The film industry in Germany can be traced back to the late 19th century. German cinema made major technical and artistic contributions to early film and television technology. Babelsberg became a household synonym for the early 20th century film industry in Europe, similar to Hollywood later. Germany witnessed major changes to its identity during the 21st century; those changes determined the periodisation of national cinema into a succession of distinct eras and movements. The history of cinema in Germany can be traced back to the years shortly after the medium's birth. On November 1, 1895 Max Skladanowsky and his brother Emil demonstrated their self-invented film projector the Bioscop at the Wintergarten music hall in Berlin. A 15-minute series of eight short films, it was the first screening of films to a paying audience in Europe; this performance pre-dated the first paying public display of the Lumière brothers' Cinematographe in Paris on December 28 of the same year, a performance that Max Skladanowsky attended and at which he was able to ascertain that the Cinematographe was technically superior to his Bioscop.
Other German film pioneers included the Berliners Oskar Messter and Max Gliewe, two of several individuals who independently in 1896 first used a Geneva drive in a projector, the cinematographer Guido Seeber. In its earliest days, the cinematograph was perceived as an attraction for upper class audiences, but the novelty of moving pictures did not last long. Soon, trivial short films were being shown as fairground attractions aimed at the working class and lower-middle class; the booths in which these films were shown were known in Germany somewhat disparagingly as Kintopps. Film-makers with an artistic bent attempted to counter this view of cinema with longer movies based on literary models, the first German "artistic" films began to be produced from around 1910, an example being the Edgar Allan Poe adaptation The Student of Prague, co-directed by Paul Wegener and Stellan Rye, photographed by Guido Seeber and starring actors from Max Reinhardt's company. Early film theorists in Germany began to write about the significance of Schaulust, or "visual pleasure", for the audience, including the Dada movement writer Walter Serner: "If one looks to where cinema receives its ultimate power, into these strangely flickering eyes that point far back into human history it stands there in all its massiveness: visual pleasure."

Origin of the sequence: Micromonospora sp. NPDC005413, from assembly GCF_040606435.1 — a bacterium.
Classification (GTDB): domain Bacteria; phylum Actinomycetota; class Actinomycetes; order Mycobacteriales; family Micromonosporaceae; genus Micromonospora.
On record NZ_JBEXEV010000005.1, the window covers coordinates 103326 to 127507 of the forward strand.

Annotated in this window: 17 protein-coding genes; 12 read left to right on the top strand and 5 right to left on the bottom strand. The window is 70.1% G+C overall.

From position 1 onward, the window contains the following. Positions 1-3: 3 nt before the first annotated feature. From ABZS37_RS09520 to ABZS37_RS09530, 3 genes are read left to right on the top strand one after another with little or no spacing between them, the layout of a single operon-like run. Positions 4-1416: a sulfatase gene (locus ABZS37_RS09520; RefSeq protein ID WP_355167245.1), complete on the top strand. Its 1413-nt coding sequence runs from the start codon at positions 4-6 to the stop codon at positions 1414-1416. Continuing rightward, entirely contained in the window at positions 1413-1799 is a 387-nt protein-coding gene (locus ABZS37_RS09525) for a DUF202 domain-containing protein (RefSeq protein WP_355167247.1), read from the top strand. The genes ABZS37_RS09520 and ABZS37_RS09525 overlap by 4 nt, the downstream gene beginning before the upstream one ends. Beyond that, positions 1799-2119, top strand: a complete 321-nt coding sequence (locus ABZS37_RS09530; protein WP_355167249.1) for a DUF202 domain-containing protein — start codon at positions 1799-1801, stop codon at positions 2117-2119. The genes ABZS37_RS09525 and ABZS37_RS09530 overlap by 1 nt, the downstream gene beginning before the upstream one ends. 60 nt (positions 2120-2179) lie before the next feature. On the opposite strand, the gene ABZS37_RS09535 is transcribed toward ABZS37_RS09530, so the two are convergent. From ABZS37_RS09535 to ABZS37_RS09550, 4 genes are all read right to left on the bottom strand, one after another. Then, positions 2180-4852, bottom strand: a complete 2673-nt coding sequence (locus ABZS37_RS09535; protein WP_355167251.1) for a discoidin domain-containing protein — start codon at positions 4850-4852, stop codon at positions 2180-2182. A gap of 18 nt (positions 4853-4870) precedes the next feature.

Visually striking sets and makeup were key to the style of the expressionist films that were produced shortly after World War I. Cinemas themselves began to be established landmarks in the years before World War I. Before this, German filmmakers would tour with their works, travelling from fairground to fairground; the earliest ongoing cinemas were set up in cafes and pubs by owners who saw a way of attracting more customers. The storefront cinema was called a Kientopp, this is where films were viewed for the most part before World War I; the first standalone, dedicated cinema in Germany was opened in Mannheim in 1906, by 1910, there were over 1000 cinemas operating in Germany. Henny Porten and Asta Nielsen were the first major film stars in Germany. Prior to 1914, many foreign films were imported. In the era of the silent film there were no language boundaries and Danish and Italian films were popular in Germany; the public's desire to see more films with particular actors led to the development in Germany, as elsewhere, of the phenomenon of the film star.
Public desire to see popular film stories being continued encouraged the production of film serials in the genre of mystery films, where the director Fritz Lang began his illustrious career. The outbreak of World War I and the subsequent boycott of, for example, French films left a noticeable gap in the market. By 1916, there existed some 2000 fixed venues for movie performances and film screenings were supplemented or replaced by variety turns. In 1917 a process of concentration and partial nationalisation of the German film industry began with the founding of Universum Film AG, a reaction to the effective use that the Allied Powers had found for the new medium for the purpose of propaganda. Under the aegis of the military, so-called Vaterland films were produced, which equalled the Allies' films in the matter of propaganda and disparagement of the enemy. Audiences however did not care to swallow the patriotic medicine without the accompanying sugar of the light-entertainment films which Ufa promoted.
The German film industry soon became the largest in Europe. The German film industry, protected during the war by the ban on foreign films import, became exposed at the end of the war to the international film industry while having to face an embargo, this time on its own films. Many countries banned the import of German films and audiences themselves were resisting anything, "German". In addition, the economic situation was unstable and the devaluation of the currency made it difficult for the smaller production companies to function. Film industry financing was a fragile business and expensive productions led to bankruptcy. In 1925 UFA itself was forced to go into a disadvantageous partnership called Parufamet with the American studios Paramount and MGM, before being taken over by the nationalist industrialist and newspaper owner Alfred Hugenberg in 1927; the German film industry enjoyed an unprecedented development – during the 14 years which comprise the Weimar period, an average of 250 film were being pro